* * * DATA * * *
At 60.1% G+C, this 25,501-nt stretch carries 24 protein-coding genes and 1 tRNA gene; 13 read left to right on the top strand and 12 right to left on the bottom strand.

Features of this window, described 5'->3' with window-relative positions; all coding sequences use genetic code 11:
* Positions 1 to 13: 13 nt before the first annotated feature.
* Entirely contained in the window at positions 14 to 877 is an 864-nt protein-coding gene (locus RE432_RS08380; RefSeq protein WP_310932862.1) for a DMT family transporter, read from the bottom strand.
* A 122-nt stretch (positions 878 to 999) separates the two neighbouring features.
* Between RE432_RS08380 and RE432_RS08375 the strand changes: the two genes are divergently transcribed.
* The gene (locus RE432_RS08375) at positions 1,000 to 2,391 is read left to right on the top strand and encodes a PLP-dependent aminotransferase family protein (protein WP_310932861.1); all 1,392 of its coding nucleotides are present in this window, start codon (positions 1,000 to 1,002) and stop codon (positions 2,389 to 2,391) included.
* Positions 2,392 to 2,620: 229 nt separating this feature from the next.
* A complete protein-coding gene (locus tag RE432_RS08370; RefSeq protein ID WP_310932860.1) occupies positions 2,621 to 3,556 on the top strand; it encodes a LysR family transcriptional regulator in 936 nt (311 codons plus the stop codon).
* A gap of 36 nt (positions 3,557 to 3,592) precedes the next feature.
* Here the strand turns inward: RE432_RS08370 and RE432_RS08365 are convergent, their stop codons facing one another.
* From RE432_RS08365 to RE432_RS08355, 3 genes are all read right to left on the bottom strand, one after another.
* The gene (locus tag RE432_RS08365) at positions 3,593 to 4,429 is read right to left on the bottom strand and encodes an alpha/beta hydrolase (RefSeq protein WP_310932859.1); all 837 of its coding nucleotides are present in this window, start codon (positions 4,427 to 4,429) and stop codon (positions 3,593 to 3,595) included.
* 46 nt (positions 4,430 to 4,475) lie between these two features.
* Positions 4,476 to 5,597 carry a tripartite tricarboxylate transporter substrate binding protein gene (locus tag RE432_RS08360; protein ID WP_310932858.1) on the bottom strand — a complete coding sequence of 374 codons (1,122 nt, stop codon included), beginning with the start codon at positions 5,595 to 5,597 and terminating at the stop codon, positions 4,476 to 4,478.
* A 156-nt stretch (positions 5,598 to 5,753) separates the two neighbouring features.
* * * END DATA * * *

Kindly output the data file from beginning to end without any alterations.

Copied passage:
At 60.1% G+C, this 25,501-nt stretch carries 24 protein-coding genes and 1 tRNA gene; 13 read left to right on the top strand and 12 right to left on the bottom strand.

Features of this window, described 5'->3' with window-relative positions; all coding sequences use genetic code 11:
* Positions 1 to 13: 13 nt before the first annotated feature.
* Entirely contained in the window at positions 14 to 877 is an 864-nt protein-coding gene (locus RE432_RS08380; RefSeq protein WP_310932862.1) for a DMT family transporter, read from the bottom strand.
* A 122-nt stretch (positions 878 to 999) separates the two neighbouring features.
* Between RE432_RS08380 and RE432_RS08375 the strand changes: the two genes are divergently transcribed.
* The gene (locus RE432_RS08375) at positions 1,000 to 2,391 is read left to right on the top strand and encodes a PLP-dependent aminotransferase family protein (protein WP_310932861.1); all 1,392 of its coding nucleotides are present in this window, start codon (positions 1,000 to 1,002) and stop codon (positions 2,389 to 2,391) included.
* Positions 2,392 to 2,620: 229 nt separating this feature from the next.
* A complete protein-coding gene (locus tag RE432_RS08370; RefSeq protein ID WP_310932860.1) occupies positions 2,621 to 3,556 on the top strand; it encodes a LysR family transcriptional regulator in 936 nt (311 codons plus the stop codon).
* A gap of 36 nt (positions 3,557 to 3,592) precedes the next feature.
* Here the strand turns inward: RE432_RS08370 and RE432_RS08365 are convergent, their stop codons facing one another.
* From RE432_RS08365 to RE432_RS08355, 3 genes are all read right to left on the bottom strand, one after another.
* The gene (locus tag RE432_RS08365) at positions 3,593 to 4,429 is read right to left on the bottom strand and encodes an alpha/beta hydrolase (RefSeq protein WP_310932859.1); all 837 of its coding nucleotides are present in this window, start codon (positions 4,427 to 4,429) and stop codon (positions 3,593 to 3,595) included.
* 46 nt (positions 4,430 to 4,475) lie between these two features.
* Positions 4,476 to 5,597 carry a tripartite tricarboxylate transporter substrate binding protein gene (locus tag RE432_RS08360; protein ID WP_310932858.1) on the bottom strand — a complete coding sequence of 374 codons (1,122 nt, stop codon included), beginning with the start codon at positions 5,595 to 5,597 and terminating at the stop codon, positions 4,476 to 4,478.
* A 156-nt stretch (positions 5,598 to 5,753) separates the two neighbouring features.